Sunday, December 19, 2010

X-Men: God Loves, Man Kills Premiere Hardcover Review

X-Men: God Loves, Man Kills
Marvel Comics
Premiere Hardcover
120 pages
ISBN 9780785127611

Contributors: Chris Claremont, Brent Anderson, Steve Oliff, and Tom Orzechowski

Reprints: Marvel Graphic Novel #5: X-Men - God Loves, Man Kills

Synopsis: A new evangelical anti-mutant fervor is gripping the country spear-headed by Reverend William Stryker.  Across the nation mutants are hated, feared, and turning up dead.  Magneto investigates the brutal slaying of two young mutants, while Professor Xavier faces Stryker in a television debate on the mutant problem.  After the broadcast Xavier is kidnapped by a clandestine group of armored individuals, springing the X-Men into action.  They form an uneasy alliance with Magneto when it becomes clear Stryker is behind the abduction and the mutant slayings, but Stryker has a secret weapon which could potentially defeat even the mightiest mutants. 

Pros: Beautiful hardcover edition, classic story/art, introduction by Claremont (from 2003), unused Neal Adams pages, covers from previous reprinted editions, and interviews with Chris Claremont, Brent Anderson, and Neal Adams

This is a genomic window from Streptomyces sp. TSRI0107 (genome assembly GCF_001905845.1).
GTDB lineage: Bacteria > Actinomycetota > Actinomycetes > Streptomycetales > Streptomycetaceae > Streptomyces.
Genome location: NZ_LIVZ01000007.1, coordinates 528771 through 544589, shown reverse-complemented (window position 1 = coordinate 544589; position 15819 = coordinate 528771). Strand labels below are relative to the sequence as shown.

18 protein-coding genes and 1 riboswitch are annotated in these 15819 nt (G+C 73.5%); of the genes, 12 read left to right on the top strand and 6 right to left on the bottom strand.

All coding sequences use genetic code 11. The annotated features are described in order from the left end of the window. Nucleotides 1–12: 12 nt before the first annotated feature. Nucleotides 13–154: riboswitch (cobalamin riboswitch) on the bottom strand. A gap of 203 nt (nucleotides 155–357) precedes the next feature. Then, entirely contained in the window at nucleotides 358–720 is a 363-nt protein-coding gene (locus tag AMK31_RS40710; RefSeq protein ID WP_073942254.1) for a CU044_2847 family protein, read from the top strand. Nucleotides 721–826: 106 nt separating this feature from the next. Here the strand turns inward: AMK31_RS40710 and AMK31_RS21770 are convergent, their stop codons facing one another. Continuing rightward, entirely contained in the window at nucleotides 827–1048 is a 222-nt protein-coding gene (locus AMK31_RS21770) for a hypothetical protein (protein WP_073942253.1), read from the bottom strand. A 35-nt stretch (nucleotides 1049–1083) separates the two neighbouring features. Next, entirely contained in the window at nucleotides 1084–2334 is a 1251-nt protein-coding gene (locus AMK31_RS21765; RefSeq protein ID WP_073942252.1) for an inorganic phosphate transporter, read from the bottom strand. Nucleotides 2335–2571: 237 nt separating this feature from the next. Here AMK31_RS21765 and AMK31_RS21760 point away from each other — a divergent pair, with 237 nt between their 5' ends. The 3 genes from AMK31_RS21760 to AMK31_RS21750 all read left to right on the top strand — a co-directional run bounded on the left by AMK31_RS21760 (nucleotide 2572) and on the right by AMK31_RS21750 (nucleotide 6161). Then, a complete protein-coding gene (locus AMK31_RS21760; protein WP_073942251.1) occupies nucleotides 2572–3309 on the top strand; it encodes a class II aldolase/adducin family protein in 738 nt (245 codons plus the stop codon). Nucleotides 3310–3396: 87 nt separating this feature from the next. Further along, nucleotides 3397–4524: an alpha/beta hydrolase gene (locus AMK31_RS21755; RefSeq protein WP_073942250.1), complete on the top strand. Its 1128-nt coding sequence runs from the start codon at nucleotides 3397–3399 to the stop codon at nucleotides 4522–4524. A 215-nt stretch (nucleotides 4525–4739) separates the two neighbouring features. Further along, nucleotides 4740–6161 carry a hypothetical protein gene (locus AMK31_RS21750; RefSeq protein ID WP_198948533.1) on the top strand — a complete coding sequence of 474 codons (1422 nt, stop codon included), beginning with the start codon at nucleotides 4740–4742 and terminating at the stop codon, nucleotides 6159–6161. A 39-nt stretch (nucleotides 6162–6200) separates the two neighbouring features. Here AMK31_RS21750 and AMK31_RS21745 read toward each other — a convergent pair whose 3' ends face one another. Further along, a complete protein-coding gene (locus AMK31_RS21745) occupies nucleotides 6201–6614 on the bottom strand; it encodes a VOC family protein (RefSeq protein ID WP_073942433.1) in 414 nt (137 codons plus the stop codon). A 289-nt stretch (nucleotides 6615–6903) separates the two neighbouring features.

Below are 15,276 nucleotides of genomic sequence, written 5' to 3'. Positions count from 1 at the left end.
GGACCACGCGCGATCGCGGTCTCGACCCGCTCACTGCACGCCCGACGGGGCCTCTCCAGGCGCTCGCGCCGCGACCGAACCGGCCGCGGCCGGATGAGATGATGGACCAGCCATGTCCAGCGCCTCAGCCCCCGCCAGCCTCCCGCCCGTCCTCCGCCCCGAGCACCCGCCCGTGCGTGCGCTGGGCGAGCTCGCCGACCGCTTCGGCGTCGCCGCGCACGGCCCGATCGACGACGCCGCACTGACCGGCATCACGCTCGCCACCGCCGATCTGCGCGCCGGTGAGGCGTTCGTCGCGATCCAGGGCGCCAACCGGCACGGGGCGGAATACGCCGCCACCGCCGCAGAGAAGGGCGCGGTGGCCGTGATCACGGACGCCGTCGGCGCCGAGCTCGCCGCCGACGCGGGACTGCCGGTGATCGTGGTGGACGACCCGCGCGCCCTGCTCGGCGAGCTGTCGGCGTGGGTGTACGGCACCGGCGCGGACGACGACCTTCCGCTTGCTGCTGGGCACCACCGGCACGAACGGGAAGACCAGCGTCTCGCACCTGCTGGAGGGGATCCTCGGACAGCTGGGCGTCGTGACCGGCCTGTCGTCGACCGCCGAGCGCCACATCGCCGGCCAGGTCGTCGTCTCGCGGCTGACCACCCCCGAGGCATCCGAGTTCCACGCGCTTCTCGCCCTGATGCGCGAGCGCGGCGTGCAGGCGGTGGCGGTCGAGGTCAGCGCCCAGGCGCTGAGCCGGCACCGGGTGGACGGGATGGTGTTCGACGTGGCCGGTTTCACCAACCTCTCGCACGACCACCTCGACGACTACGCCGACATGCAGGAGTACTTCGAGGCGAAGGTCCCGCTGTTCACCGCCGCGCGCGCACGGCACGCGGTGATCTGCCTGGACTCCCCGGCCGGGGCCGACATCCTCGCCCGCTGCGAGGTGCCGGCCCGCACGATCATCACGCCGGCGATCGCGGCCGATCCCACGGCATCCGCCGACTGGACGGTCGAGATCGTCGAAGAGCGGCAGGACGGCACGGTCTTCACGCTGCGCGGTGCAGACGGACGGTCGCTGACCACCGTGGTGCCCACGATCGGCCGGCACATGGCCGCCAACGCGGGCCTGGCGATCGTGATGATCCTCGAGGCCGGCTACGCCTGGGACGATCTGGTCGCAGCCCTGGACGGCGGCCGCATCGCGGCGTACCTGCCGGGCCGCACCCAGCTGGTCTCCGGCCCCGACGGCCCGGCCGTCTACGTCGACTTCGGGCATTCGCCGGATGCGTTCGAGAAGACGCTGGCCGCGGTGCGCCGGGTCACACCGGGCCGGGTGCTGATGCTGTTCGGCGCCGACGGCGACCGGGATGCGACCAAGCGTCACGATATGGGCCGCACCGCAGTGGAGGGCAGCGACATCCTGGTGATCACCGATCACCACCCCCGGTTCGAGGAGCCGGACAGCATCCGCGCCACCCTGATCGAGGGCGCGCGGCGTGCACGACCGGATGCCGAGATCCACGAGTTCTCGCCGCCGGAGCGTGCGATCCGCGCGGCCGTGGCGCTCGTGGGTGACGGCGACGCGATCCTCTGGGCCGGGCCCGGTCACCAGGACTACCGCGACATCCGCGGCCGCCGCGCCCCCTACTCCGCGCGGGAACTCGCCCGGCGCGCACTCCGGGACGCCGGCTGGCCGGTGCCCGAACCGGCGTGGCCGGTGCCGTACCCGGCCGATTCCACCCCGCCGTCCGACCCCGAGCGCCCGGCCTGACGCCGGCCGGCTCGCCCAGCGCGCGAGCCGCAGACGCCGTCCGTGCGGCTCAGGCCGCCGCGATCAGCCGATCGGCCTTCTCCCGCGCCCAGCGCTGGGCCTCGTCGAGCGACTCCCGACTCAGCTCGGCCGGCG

Cons: Smaller than original graphic novel size dimensions

Mike Tells It Straight: The X-Men boiled down to their most pure message of outcasts facing bigotry and oppression. This story was originally published in 1982 as one of the over-sized and less strictly regulated Marvel graphic novel editions.  It garnered critical acclaim and remains to this day one of the best, most well-executed X-Men stories of all time.  Claremont redefined the X-Men with his emotionally mature writing on the 'All-New, All-Different' relaunched team in the '70s and was allowed greater creative freedom (no comics code authority) in the graphic novel format.  Neal Adams was the original artist and drew six pages before being pulled onto another project. Replacement Brent Anderson was lesser-known, but allowed Claremont more influence over the visual storytelling where Adams' greater name and strong artistic style would likely have drastically changed the finished product (as one can see from his pages).  This story truly defines the X-Men as written by Claremont and explains their tremendous appeal across the decades.

TO BUY and Recommendations: